The Philippine President Says He Won't Give US Access to More Local Military Bases

Philippine President Ferdinand Marcos Jr. answers questions
Philippine President Ferdinand Marcos Jr. answers questions during a forum of the Foreign Correspondents Association of the Philippines on Monday, April 15, 2024, in Manila, Philippines. (AP Photo/Aaron Favila)

MANILA, Philippines — The Philippine president said Monday his administration has no plan to give the United States access to more Philippine military bases and stressed that the American military's presence in several camps and sites so far was sparked by China’s aggressive actions in the disputed South China Sea.

President Ferdinand Marcos Jr., who took office in 2022, allowed American forces and weapons access to four additional Philippine military bases, bringing to nine the number of sites where U.S. troops can rotate indefinitely under a 2014 agreement.

The Biden administration has been strengthening an arc of security alliances in the region to better counter China, a move that dovetails with Philippine efforts to shore up its external defense, especially in the South China Sea.

Marcos' decision last year alarmed China because two of the new sites were located just across from Taiwan and southern China. Beijing accused the Philippines of providing American forces with staging grounds, which could be used to undermine its security.

"The Philippines has no plans to create any more bases or give access to any more bases,” Marcos said, without elaborating in response to a question during a forum with Manila-based foreign correspondents.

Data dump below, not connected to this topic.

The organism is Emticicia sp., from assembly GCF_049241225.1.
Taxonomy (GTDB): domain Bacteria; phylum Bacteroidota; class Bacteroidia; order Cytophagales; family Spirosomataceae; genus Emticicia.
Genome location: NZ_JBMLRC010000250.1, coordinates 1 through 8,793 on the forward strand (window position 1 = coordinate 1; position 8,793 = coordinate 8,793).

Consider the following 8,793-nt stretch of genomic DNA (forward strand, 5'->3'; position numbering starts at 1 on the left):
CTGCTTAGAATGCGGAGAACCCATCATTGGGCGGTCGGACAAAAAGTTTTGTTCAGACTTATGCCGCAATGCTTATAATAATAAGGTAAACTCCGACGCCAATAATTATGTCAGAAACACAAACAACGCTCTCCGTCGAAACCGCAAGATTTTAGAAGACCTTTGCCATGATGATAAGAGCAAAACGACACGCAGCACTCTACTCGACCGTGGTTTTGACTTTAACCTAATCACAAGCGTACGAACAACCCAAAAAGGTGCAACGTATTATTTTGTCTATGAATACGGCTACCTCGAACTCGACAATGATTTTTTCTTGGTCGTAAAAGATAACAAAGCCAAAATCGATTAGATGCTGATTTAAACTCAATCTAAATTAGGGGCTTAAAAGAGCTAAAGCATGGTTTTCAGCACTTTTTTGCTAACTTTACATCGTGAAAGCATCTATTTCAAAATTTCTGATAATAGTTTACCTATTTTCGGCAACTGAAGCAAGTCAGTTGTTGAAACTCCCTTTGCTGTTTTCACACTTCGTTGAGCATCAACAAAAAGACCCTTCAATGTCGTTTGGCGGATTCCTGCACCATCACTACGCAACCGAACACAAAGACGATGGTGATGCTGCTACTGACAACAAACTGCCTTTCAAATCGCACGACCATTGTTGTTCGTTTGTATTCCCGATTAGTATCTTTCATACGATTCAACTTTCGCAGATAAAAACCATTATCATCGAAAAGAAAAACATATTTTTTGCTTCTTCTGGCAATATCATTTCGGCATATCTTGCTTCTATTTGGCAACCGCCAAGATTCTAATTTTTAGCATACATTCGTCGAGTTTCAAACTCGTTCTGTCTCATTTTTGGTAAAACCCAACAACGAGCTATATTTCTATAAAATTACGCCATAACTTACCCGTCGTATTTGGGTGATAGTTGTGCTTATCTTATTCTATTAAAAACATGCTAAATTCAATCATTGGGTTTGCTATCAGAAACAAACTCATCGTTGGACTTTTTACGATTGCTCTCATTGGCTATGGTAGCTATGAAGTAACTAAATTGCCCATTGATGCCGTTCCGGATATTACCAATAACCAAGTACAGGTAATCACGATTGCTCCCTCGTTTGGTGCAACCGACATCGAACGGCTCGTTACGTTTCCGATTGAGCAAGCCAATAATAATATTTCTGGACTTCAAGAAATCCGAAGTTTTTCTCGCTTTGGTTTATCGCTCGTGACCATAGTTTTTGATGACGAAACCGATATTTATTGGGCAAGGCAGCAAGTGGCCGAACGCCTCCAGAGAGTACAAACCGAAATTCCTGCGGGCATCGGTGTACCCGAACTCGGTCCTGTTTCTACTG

Asked if he was concerned that allowing the U.S. military access to Philippine bases had provoked Chinese actions in the South China Sea, Marcos said the presence of U.S. troops was in response to China’s moves.

“These are reactions to what has happened in the South China Sea, to the aggressive actions that we have had to deal with,” he said, mentioning Chinese coast guard vessels using water cannons and lasers to deter Philippine ships from the area Beijing claims as its own.

He also mentioned collisions, blocking of Filipino fishermen and sea barriers to block ships from Scarborough Shoal, which lies in the Philippine economic zone.

Under Marcos, the Philippines has adopted a strategy of publicizing the incidents by allowing journalists to board its patrol ships to witness China’s assertive actions.

"It is crucial that the media … continue to expose these actions that not only threaten the peace and stability of the region but also undermine the rules-based order that has underpinned global development and prosperity over the previous century,” Marcos said.

China has blamed the Philippines for sparking the confrontations by intruding into what it says were Chinese territorial waters and reneging on an alleged agreement to pull away an old Philippine navy ship, which now serves as Manila’s territorial outpost in the disputed Second Thomas Shoal.

Marcos said he was not aware of any such deal, and added that he considers the deal rescinded — if it ever existed.

Last week, President Joe Biden renewed Washington’s “ironclad” commitment to defend Pacific allies in a summit with Marcos and Japanese Prime Minister Fumio Kishida at the White House. He reiterated that the U.S. is obligated to defend the Philippines if its forces, aircraft or ships come under an armed attack.

Asked when the 1951 Mutual Defense Treaty between the U.S. and the Philippines could be invoked amid territorial hostilities between China and the Philippines, Marcos cited Defense Secretary Lloyd Austin as saying that could happen “if any Filipino serviceman is killed on an attack from any foreign power.”

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